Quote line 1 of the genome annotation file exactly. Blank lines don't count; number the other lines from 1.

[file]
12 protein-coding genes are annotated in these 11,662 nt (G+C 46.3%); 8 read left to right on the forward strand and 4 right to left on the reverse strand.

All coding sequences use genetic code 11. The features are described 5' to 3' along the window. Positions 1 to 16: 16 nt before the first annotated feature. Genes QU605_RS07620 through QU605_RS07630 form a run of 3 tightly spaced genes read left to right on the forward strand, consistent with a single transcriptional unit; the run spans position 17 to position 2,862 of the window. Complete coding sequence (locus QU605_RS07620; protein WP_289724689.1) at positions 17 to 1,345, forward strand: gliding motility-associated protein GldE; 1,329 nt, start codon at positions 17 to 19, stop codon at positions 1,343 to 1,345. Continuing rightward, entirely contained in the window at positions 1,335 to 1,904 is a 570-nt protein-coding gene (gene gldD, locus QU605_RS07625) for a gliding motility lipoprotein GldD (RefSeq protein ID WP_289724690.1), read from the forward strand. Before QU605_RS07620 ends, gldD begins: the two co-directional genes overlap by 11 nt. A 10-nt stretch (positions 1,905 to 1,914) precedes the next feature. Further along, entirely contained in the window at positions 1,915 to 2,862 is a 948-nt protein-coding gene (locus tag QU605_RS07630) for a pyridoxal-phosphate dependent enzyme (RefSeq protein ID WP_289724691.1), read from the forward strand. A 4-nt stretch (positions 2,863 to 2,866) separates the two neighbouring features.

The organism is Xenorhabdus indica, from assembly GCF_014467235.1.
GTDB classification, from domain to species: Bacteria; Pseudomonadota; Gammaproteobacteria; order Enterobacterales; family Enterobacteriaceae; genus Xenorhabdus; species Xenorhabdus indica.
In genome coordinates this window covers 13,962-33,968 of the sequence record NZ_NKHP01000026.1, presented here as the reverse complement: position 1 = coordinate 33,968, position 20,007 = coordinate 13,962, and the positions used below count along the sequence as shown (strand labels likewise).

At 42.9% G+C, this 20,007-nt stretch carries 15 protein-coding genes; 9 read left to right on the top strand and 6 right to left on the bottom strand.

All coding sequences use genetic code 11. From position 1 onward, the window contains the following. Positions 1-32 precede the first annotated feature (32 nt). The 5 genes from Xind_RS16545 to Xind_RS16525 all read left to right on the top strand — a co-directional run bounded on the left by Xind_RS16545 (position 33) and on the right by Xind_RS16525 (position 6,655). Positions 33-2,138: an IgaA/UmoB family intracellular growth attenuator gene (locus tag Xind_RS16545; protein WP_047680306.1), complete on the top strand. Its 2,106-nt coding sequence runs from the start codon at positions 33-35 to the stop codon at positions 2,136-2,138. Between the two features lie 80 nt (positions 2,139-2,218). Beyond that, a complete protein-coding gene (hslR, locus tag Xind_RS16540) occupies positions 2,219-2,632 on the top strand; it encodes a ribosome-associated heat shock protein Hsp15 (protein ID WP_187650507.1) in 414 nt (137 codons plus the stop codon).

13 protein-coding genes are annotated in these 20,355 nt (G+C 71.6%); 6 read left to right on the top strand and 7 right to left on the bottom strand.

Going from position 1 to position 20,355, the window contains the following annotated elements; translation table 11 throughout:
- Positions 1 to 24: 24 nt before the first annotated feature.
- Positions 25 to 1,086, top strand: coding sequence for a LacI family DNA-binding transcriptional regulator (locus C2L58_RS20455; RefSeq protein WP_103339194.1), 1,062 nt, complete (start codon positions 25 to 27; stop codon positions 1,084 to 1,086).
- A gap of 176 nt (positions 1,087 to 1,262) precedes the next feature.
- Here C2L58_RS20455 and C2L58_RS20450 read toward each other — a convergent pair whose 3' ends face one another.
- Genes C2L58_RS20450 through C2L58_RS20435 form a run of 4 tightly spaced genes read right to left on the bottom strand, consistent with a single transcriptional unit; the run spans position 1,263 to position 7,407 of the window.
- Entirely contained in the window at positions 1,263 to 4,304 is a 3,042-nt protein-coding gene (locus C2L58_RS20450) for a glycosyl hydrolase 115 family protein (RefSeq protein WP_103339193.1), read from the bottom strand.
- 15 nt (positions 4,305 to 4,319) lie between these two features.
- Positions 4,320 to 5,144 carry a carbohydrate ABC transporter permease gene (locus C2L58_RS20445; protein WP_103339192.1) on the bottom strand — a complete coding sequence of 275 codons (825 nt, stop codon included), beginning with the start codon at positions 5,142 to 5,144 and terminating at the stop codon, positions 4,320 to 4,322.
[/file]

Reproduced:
12 protein-coding genes are annotated in these 11,662 nt (G+C 46.3%); 8 read left to right on the forward strand and 4 right to left on the reverse strand.